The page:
Tooting some horns: new type releases!

Self-promotion can feel somewhat gross but who doesn’t love touting the accomplishments of others? The past several months have seen a bevy of new typeface releases by many talented folks, but perhaps you haven’t heard about all of them yet? In no particular order, let the horn-tooting begin. Drumroll, please!

Pigeonette sample
Pigeonette (Future Fonts)
by Ro Hernández

Pigeonette “combines the sketchiness of handwriting with the open spacing and charmingly awkward proportions of typewriters in a not-quite-monospaced design with a comfortable reading texture.” Started as Hernández’s graduation project, it’s now getting its wings on Future Fonts. Throw it some bread while support for central European languages and Cyrillic is still in the works.

FS Kim sample
FS Kim (FontSmith)
by Krista Radoeva

If you’re not following Krista Radoeva on Instagram, then I highly recommend doing so because you will be treated to some lovely details and behind the scenes sketches of Radoeva’s process. FS Kim is a robust (no wait, exuberant) family with a range of text and display options as well as uppercase inline styles in Regular and Black. I can’t wait to see where FS Kim ends up in the world, perhaps your next branding project?

FS Ostro sample
FS Ostro(FontSmith)
by Alessia Mazzarella

If you’re looking for a Bodoni alternative, check out FS Ostro. Inspired by “the 19th century British Scotch Roman designs, Italian modern style typefaces and highly contrasted display Spanish examples”, these combined influences give the family a refined feel. Also, the display styles are Italian chef-kiss dreamy.

Adelle Sans Devanagari
Adelle Sans Devenagari (TypeTogether)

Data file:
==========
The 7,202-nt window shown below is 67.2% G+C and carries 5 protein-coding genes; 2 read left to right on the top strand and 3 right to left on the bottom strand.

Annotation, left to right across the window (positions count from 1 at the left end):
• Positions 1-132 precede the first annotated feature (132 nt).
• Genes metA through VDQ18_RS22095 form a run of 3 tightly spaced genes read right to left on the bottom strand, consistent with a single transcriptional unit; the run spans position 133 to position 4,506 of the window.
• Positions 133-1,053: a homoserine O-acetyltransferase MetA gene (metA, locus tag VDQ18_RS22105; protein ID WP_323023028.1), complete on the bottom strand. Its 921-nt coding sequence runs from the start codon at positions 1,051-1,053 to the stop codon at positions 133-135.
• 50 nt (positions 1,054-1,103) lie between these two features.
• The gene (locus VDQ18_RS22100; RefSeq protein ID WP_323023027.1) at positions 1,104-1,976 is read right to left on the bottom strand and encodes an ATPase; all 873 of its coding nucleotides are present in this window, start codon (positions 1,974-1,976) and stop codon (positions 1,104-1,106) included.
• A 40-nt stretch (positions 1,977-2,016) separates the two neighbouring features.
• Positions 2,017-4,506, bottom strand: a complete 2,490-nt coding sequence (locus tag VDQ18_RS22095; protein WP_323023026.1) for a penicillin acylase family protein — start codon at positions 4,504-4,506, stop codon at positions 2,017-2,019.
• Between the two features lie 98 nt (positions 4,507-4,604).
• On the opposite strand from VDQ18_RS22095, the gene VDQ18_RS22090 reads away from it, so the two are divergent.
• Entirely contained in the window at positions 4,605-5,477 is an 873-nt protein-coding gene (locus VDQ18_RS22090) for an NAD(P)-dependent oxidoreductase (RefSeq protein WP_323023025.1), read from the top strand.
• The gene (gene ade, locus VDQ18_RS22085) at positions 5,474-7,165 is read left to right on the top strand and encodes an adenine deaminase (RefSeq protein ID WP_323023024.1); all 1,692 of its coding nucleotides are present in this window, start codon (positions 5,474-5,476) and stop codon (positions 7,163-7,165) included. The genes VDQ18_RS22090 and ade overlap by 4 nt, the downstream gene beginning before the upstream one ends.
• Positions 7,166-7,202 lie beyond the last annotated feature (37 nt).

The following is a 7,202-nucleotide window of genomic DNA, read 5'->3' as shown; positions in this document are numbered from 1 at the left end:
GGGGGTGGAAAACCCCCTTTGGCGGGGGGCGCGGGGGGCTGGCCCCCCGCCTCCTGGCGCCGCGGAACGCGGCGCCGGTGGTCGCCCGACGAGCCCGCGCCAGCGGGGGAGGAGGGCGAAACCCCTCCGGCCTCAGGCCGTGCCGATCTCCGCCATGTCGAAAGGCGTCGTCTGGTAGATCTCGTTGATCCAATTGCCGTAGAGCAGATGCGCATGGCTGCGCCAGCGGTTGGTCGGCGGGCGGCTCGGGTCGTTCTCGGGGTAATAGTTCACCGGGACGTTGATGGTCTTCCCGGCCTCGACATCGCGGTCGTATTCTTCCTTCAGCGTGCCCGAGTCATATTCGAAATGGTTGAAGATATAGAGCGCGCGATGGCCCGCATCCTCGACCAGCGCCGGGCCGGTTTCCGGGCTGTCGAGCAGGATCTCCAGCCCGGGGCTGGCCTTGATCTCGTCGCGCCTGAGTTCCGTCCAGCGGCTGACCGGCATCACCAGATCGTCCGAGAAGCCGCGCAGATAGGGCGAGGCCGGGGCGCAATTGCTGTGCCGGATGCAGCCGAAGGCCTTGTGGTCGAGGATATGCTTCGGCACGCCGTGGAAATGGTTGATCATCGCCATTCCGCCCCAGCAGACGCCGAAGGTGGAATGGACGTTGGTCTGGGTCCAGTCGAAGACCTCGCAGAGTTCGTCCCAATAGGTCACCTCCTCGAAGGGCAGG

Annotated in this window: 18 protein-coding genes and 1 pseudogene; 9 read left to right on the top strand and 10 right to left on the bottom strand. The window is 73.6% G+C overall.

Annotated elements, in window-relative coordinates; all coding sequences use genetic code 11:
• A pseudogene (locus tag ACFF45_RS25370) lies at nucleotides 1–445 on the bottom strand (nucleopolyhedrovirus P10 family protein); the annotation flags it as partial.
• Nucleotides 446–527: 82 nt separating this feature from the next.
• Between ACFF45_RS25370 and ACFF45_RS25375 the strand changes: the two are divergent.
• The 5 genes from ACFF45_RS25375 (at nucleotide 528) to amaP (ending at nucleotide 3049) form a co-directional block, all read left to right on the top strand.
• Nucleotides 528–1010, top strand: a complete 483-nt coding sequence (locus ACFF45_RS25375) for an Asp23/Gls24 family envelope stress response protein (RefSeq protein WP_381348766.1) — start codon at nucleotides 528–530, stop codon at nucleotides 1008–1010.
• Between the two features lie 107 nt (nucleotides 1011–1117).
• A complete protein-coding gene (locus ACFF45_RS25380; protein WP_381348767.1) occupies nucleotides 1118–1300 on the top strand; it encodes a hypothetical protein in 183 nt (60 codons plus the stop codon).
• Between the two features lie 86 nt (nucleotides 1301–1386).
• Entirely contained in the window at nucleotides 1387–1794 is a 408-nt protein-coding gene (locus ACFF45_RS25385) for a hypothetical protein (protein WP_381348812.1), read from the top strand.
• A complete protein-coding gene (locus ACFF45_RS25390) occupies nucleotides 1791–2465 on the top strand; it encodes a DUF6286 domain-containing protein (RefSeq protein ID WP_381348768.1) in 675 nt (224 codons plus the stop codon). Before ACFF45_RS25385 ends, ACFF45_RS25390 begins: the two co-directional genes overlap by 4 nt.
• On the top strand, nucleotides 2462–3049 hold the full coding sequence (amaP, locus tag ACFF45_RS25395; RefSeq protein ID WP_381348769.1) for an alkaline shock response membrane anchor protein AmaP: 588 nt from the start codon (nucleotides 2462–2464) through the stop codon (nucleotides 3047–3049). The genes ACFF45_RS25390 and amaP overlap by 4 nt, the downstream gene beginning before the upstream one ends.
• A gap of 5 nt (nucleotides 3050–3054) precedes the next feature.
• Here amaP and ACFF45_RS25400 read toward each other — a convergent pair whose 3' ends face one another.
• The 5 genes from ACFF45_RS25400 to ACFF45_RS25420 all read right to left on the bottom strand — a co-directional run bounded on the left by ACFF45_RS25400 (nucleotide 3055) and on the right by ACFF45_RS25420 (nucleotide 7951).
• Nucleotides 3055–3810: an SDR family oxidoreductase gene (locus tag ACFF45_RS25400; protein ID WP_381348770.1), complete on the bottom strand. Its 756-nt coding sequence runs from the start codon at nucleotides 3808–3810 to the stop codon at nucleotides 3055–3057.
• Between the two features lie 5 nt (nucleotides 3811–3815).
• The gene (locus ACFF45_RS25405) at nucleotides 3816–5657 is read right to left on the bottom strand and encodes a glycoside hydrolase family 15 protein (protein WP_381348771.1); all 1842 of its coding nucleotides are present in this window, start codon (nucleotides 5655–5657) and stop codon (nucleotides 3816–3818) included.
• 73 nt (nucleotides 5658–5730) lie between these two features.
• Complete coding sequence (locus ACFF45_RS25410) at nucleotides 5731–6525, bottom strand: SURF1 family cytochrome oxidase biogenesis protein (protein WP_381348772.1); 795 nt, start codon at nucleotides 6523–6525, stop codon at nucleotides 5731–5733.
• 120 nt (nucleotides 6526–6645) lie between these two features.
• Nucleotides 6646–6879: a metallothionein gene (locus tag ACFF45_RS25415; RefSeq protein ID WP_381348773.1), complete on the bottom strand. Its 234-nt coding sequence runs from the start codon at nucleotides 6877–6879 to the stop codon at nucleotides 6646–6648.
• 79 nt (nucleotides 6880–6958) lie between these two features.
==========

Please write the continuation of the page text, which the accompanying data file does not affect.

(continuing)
by Vaibhav Singh, José Scaglione, Pooja Saxena, Erin McLaughlin, and Veronika Burian

Five years in the making, Adelle Sans Devenagari is a welcome addition to the Adelle catalogue. Maintaining the spirit of the Latin, Adelle Sans Devenagari comes in seven weights “that capitalise on legibility and provide the designer a wide range of text emphasis within their layout.”

Nomada Didone sample
Nomada Didone (Tipografies)
by Maria Ramos and Jordi Embodas

Nomada Didone is part of the much larger Nomada family which includes Sans, Serif, Slab and Incise. This cut “exhibits a more pronounced contrast than Nomada Serif, with vertical stress and finer hairlines.” The rhythm of the italics are particularly striking.

Dunkel Sans sample
Dunkel Sans (FutureFonts)
by Minjoo Ham

Dunkel Sans explores “the limits of how black a Hangul typeface can be.” This article (in Korean only) gives a nice peek into Ham’s process and thinking (I also love that a description of Future Fonts is translated as “a US font roasting program” — thanks Google Translate!). I’m looking forward to the beefy Latin when it’s fully cooked.

Decorata Sample
Decorata (Positype)
by Martina Flor and Neil Summerour

It’s hard to believe it’s taken this long for Martina Flor’s lettering to become a typeface but some things are worth waiting for. Ornamental lettering by Martina Flor is brought to life in an eight style type family by Neil Summerour. Combining different styles offers a variety of lovely possibilities. The next time some cranky pants designer asks you why color or animated fonts are necessary, you can point them to Decorata — the family clearly shines with different color palettes, layers, and in motion.

Kafa sample
by Nadine Chahine

While using “the resistance” to market fonts feels a bit icky to me, Kafa is a true rallying “cry against the politics of hate and xenophobia.” Released on November 6, 2018, the date of the mid-term elections in the United States, Kafa (enough in Arabic) protests the current US president’s shameful policies in the Middle East. I appreciated following Chahine’s process on Twitter and the font is now available for free on her site.

Decoupe sample
by María Carla Mazzitelli (Sudtipos)

Decoupe is reminiscent of jagged-edged faces like Pilot but holds its own with its nods to “gestural graphic expressions — like paper cut-outs (découpes) and spontaneous handwriting”. I’m especially drawn to the italics and thinner weights and I hope we can convince Mazzitelli to publish it as an header one of these days (no pressure!).

Know of any other recent releases that deserve a little 🎺? Comments are open!

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